The surname Wilder was first found in Berkshire where they held a family seat in ancient times, before and after the Norman Conquest in 1066.
Early History of the Wilder family
This web page shows only a small excerpt of our Wilder research. Another 71 words (5 lines of text) covering the year 1450 is included under the topic Early Wilder History in all our PDF Extended History products and printed products wherever possible.
Gene Wilder (1933-2016), born Jerome Silberman, American two-time Academy Award nominated actor, best known for his work on Young Frankenstein (1974), Willy Wonka & the Chocolate Factory (1971) and Blazing Saddles (1974)
Burt Green Wilder (1841-1925), American comparative anatomist
Laura Ingalls Wilder (1867-1957), American writer, most notably the author of the Little House on the Prairie books of children's novels
Deontay Leshun Wilder (b. 1985), American heavyweight boxer with a knockout ratio of 96.9%
Effie Leland Wilder (1909-2007), American homemaker and author, known for her first book, Out to Pasture which was published when she was 85 years old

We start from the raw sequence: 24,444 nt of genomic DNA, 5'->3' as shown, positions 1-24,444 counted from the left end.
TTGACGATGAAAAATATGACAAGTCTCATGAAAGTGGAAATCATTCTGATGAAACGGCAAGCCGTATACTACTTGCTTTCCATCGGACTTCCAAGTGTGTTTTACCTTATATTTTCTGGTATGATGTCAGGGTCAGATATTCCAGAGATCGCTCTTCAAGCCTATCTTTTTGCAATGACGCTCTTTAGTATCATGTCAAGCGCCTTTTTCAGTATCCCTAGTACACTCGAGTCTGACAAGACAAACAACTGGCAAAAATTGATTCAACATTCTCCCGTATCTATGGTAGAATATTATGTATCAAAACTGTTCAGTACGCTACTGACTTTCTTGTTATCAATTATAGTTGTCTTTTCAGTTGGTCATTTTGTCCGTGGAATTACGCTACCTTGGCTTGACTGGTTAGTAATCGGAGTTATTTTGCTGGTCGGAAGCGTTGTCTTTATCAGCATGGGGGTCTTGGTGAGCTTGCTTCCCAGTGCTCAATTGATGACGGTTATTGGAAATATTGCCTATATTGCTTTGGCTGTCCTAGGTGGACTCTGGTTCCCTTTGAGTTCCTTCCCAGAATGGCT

Raymond Louis Wilder (1896-1982), American mathematician who specialized in topology, President of the American Mathematical Society (1955-1956), President of the Mathematical Association of America (1965-1966)
Michael Wilder (b. 1962), American chess grandmaster, United States Chess Champion in 1988
James Wilder (b. 1958), American former football running back who played from 1981 to 1990
John T. Wilder (1830-1917), American Civil War general in the Union Army
The motto was originally a war cry or slogan. Mottoes first began to be shown with arms in the 14th and 15th centuries, but were not in general use until the 17th century. Thus the oldest coats of arms generally do not include a motto. Mottoes seldom form part of the grant of arms: Under most heraldic authorities, a motto is an optional component of the coat of arms, and can be added to or changed at will; many families have chosen not to display a motto.
Motto: Virtuti maenia cevant Motto Translation: Let walls yield to valour.
^ Filby, P. William, Meyer, Mary K., Passenger and immigration lists index : a guide to published arrival records of about 500,000 passengers who came to the United States and Canada in the seventeenth, eighteenth, and nineteenth centuries. 1982-1985 Cumulated Supplements in Four Volumes Detroit, Mich. : Gale Research Co., 1985, Print (ISBN 0-8103-1795-8)